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Radiation and Cancer: Risks of Leukemia in Nuclear Workers More Than Double Previous Estimate via Counter Punch

In 2013, I discussed several epidemiological studies providing good evidence of radiogenic risks at very low exposure levels.

A powerful new study has been published in Lancet Haematology [1] which adds to this evidence. However the study’s findings are more important than the previous studies, for several reasons.

First, it provides “strong evidence”, as stated by the authors, of a “dose-response relationship between cumulative, external, chronic, low-dose, exposures to radiation and leukaemia”.

Second, it finds radiogenic risks of leukemia among nuclear workers to be more than double the risk found in a previous similar study in 2005. The excess relative risk of leukaemia mortality (excluding workers exposed to neutrons) was 4.19 per Gy.

In 2005, a similar study [2] among nuclear workers (also excluding those exposed to neutrons) in 15 countries by several of the same authors found an ERR of 1·93 per Sv. In other words, the new study’s risk estimates are 117% higher than the older study. The clincher is that the new study’s estimated risks are much more precise than before.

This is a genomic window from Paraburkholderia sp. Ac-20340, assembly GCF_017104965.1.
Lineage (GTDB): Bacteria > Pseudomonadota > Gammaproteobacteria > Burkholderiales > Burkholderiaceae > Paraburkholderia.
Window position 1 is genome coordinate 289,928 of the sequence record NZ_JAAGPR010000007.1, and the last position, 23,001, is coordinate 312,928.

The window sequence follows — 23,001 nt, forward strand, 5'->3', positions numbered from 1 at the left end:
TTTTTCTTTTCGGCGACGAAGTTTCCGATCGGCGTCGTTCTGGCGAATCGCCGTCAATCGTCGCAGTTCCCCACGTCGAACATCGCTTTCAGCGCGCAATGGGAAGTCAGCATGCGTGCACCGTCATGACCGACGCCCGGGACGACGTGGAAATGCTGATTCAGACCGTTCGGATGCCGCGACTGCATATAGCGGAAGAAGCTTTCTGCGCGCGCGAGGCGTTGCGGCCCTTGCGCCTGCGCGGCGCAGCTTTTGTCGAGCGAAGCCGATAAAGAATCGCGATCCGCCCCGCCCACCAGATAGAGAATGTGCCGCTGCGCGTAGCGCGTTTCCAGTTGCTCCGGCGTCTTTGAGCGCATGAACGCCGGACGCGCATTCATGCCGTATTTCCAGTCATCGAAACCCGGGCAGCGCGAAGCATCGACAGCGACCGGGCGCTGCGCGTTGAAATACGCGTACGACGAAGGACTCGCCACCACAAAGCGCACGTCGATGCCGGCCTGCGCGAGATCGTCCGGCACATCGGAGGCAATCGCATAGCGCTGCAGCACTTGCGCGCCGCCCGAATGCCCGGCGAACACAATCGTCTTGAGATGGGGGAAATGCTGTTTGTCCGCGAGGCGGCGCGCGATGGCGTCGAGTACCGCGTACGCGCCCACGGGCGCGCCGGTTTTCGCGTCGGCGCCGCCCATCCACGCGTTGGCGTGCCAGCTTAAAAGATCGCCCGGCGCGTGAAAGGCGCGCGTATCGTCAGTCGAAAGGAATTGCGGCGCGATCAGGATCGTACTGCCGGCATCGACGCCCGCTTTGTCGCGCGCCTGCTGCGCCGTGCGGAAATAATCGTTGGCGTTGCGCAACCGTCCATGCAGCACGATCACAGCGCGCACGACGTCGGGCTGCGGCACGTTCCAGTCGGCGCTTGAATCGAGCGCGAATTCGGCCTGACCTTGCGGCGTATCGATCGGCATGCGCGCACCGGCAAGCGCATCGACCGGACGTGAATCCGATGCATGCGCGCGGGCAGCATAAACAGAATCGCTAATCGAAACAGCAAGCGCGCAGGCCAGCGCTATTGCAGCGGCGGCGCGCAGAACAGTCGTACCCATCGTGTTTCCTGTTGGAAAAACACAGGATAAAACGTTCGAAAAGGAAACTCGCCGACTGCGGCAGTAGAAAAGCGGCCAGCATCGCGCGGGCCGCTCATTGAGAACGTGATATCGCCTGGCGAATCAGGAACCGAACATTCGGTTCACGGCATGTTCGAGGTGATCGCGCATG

Third, it confirms risks even at very low doses (mean = 1·1 mGy per year). Unlike the Japanese bomb survivors’ study, it observes risks at low dose rates rather than extrapolating them from high levels.

Fourth, it finds risks do not depend on dose rate thus contradicting the ICRP’s use of a Dose Rate Effectiveness Factor (DREF) which acts to reduce (by half) the ICRP’s published radiation risks.

Fifth, it finds radiogenic leukemia risks decline linearly with dose, contradicting earlier studies suggesting a lower, linear-quadratic relationship for leukemia. It strengthens the Linear No Threshold (LNT) model of radiogenic risks, as it now applies to leukemias as well as solid cancers.

Sixth, the study finds no evidence of a threshold below which no effects are seen (apart from zero dose).

Seventh, the study uses 90% confidence intervals and one-sided p-values. In the past, 95% intervals and two-sided p-values were often incorrectly used which had made it harder to establish statistical significance.

Continue reading at Radiation and Cancer: Risks of Leukemia in Nuclear Workers More Than Double Previous Estimate

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